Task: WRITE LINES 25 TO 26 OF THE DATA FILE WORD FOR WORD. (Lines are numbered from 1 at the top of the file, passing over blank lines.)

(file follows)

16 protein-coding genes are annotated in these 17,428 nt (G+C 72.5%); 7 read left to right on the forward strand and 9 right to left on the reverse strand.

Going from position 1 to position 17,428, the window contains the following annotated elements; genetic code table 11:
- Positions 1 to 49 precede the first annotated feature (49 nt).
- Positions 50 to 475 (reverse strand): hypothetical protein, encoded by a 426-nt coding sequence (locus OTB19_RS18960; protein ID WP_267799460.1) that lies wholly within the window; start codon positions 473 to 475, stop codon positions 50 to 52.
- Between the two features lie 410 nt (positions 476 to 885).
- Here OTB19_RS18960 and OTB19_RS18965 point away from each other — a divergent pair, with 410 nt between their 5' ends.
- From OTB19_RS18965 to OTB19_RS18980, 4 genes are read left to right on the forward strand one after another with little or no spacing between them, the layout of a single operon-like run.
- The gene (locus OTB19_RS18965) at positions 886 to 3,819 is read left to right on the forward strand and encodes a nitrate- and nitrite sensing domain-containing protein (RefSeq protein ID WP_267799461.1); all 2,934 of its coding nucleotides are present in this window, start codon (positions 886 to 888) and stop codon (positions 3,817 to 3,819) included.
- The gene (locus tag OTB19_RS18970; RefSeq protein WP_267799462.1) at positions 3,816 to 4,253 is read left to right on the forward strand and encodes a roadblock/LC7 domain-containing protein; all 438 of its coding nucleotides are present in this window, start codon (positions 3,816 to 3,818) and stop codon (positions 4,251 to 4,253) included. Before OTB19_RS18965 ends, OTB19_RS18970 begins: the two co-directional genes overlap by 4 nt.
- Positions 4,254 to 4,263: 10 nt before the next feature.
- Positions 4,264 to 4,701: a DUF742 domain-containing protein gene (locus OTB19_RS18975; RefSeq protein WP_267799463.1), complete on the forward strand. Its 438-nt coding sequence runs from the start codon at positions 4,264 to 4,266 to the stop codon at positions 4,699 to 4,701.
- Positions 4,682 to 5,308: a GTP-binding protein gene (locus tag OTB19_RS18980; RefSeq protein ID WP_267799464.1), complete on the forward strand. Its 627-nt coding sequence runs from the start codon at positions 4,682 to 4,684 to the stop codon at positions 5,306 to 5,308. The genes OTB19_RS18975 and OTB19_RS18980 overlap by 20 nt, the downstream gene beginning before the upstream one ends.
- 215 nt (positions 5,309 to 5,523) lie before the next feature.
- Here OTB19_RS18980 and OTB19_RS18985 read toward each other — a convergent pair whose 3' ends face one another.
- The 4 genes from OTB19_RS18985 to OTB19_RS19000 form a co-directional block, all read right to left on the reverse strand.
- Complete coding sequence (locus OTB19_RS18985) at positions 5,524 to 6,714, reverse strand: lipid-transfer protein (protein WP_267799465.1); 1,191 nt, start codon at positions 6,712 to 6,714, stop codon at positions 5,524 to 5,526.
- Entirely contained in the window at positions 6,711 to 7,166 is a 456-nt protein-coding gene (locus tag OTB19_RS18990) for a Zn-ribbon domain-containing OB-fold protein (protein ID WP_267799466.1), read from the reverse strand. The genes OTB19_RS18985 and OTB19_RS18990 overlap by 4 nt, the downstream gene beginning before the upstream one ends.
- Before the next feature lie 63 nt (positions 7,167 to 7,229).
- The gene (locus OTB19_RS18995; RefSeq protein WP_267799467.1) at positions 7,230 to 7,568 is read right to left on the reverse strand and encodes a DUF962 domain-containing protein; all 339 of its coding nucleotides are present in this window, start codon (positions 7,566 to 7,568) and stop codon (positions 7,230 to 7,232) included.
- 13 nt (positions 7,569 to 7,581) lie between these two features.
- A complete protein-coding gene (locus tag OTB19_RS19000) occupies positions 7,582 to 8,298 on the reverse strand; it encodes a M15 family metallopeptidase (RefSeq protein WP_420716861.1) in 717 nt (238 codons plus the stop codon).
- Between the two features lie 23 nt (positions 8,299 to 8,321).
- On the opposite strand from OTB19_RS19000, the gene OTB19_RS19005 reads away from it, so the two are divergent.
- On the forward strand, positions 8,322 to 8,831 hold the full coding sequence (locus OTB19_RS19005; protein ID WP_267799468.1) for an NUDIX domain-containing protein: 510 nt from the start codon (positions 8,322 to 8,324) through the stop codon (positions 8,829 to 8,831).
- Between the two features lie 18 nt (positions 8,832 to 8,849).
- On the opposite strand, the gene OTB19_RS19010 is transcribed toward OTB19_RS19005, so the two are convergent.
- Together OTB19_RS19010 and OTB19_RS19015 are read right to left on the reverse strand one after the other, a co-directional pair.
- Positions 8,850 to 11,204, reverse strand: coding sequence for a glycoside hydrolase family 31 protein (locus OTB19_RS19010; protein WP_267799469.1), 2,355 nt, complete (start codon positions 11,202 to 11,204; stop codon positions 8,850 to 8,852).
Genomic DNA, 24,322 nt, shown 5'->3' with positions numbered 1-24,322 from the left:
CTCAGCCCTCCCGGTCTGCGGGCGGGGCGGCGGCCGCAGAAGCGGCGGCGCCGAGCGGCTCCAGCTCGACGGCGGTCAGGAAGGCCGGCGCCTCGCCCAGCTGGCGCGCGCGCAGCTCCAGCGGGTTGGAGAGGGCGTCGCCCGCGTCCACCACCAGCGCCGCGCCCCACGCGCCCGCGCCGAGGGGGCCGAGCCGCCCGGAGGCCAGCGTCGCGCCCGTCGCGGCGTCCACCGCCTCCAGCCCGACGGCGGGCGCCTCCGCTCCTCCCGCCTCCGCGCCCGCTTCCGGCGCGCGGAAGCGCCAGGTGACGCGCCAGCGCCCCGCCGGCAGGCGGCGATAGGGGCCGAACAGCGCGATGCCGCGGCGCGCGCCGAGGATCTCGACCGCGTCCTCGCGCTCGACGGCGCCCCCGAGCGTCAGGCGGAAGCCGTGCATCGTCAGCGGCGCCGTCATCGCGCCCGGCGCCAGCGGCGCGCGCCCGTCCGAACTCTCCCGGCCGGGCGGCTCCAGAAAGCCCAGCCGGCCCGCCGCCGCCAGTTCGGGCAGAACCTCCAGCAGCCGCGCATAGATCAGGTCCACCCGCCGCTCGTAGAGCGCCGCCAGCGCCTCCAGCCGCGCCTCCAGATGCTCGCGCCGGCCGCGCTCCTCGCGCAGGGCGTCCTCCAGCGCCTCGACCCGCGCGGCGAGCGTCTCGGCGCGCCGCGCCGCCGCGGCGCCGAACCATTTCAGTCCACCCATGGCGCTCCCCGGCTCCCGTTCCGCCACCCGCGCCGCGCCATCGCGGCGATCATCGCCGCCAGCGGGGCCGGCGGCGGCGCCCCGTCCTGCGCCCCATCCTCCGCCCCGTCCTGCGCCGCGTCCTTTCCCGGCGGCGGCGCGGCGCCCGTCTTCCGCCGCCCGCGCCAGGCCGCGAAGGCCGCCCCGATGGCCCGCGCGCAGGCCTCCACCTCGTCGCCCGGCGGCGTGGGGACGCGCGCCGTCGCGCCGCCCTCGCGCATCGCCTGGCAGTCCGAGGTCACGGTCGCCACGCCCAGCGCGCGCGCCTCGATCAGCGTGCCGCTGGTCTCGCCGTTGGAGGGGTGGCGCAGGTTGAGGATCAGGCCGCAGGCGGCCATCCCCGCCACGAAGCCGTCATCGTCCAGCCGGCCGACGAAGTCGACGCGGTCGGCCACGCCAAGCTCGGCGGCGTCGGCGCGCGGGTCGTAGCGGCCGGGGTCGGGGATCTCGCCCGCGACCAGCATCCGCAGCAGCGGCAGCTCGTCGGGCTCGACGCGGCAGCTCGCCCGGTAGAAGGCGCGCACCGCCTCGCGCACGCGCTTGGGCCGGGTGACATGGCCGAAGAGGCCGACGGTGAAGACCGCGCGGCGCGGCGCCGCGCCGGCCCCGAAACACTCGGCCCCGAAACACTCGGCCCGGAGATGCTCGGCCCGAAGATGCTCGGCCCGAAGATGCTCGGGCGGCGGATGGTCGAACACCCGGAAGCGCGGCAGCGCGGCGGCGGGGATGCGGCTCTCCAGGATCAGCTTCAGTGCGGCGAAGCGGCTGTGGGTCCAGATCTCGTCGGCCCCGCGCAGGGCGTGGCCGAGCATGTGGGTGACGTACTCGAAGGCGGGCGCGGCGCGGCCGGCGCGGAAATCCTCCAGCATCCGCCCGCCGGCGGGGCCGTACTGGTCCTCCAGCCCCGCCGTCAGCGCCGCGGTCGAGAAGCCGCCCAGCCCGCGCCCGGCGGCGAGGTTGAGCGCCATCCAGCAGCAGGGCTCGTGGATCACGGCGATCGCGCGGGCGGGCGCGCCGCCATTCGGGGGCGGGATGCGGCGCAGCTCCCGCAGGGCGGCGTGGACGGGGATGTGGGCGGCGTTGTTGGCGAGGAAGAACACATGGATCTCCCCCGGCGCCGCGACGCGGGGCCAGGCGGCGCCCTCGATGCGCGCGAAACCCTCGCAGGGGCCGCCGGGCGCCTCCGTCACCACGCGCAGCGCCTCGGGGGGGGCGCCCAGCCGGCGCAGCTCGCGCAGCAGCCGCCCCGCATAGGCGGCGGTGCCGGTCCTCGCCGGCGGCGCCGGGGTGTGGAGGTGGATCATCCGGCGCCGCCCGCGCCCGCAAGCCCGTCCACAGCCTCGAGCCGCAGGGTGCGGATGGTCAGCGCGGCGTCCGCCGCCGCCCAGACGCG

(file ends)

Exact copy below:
- Between the two features lie 18 nt (positions 8,832 to 8,849).
- On the opposite strand, the gene OTB19_RS19010 is transcribed toward OTB19_RS19005, so the two are convergent.